More disruptive than ransomware, malware or hacking, the phishing attacks just don’t stop.
Phishing and fake emails are the biggest security headache for business and among the hardest to tackle. According to the 2019 Cyber Security Breaches Survey published by the UK government, the most common type of cyber attacks are phishing attacks, whether through fraudulent
It is often possible following an attack to use Computer Forensics to determine an attack vector and damage done.
Phishing emails – where attackers pose as trusted colleagues or other contacts to trick the unwary into handing over passwords or other details are easy to send and hard to combat. Many of the biggest data breaches in recent years – from the attack on Sony Pictures to the hacking of the Democratic National Committee to various attacks on banks have all started with phishing emails.
“Protection against these kinds of breaches or attacks requires both technical controls and good staff awareness. This includes non-specialist staff, who are typically the ones directly targeted in phishing attacks,” the report said.
As in previous years, sophisticated and technical attacks, such as denial-of-service, are relatively less common according to the report. It also said the proportion of organisations complaining of virus, spyware or other malware attacks has fallen, which suggests this type of activity is becoming less common or less visible, although it notes that denial-of-service attacks are more likely to hit communications and education firms, as well as large businesses in general.
As well as being the most common attacks, phishing attempts were also rated as the most disruptive breaches or attack. Where a breach has resulted in a loss of data or assets, the average cost of a cyber attack on a business has gone up by more than £1,000 since 2018 to £4,180, the report found.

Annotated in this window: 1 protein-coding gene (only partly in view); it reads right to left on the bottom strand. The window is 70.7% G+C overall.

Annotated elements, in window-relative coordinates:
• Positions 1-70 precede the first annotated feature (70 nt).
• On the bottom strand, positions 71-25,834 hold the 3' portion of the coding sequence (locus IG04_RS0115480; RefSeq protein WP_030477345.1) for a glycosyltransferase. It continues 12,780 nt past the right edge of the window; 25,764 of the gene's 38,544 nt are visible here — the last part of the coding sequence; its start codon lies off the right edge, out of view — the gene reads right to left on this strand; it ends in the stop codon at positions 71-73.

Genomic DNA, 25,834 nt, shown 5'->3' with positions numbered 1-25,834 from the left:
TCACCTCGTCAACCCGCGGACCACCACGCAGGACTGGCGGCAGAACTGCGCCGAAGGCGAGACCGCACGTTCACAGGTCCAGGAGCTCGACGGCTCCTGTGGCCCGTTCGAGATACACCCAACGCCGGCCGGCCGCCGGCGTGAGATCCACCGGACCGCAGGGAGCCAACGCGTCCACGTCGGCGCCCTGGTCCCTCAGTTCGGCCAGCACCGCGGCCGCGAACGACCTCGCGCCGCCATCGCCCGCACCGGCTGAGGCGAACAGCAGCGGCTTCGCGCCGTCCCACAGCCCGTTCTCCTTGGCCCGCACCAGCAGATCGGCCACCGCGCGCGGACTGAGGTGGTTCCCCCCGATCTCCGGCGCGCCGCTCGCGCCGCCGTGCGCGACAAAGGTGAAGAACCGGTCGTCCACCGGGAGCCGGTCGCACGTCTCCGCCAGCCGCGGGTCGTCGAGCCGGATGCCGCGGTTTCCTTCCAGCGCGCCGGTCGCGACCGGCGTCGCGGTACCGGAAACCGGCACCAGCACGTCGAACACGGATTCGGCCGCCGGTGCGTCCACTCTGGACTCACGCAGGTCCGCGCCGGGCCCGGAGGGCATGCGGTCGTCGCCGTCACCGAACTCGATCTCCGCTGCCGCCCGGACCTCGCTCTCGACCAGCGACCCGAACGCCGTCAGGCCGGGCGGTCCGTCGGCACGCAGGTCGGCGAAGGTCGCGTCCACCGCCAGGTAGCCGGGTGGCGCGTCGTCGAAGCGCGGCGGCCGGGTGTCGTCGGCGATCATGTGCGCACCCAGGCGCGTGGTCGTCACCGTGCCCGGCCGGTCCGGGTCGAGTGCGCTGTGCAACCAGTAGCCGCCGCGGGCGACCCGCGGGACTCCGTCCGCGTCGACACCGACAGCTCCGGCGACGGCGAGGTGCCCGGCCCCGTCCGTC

The report also found that — as in previous years — the most disruptive breach or attack was more likely to be spotted by workers rather than being picked up by cyber security software. For 63 percent of businesss and 70 percent of charities the most disruptive breaches were reported directly by staff, contractors or volunteers. “This illustrates the importance of staff vigilance, as well as technical controls, in identifying breaches promptly.”
It may also suggest that companies are badly underspending on cybersecurity; the report said there were wild variations in how much companies spend on security, although analysts warn that only around two percent of IT budgets goes on security.
The report said that while the typical organisation is likely to only experience a handful of breaches a year, some will face many more. This, alongside the overall reduction in the number of attacks reported, suggests that attackers are changing their approach.
“Attackers may be targeting fewer businesses, but may be attacking these ones more frequently or substantively” it warned.
According to the report, 32 percent of UK businesses identified a cyber security attack in the last 12 months — down from 43 percent in the previous year.
While that might suggest fewer businesses are reporting breaches because they are more secure, the report notes that there are other explanations too. As mentioned, one possibility is that attackers are changing their behaviour, with more attacks being focused on a narrower range of businesses. This may explain why the number of businesses identifying breaches has dropped, but the number of attacks reported by companies that do identify them is up. Alternatively it may be down to the introduction of the General Data Protection Regulation (GDPR) in May 2018. “GDPR might have changed what businesses consider to be a breach, or led to some businesses becoming less willing to admit to having cyber security breaches,” it notes.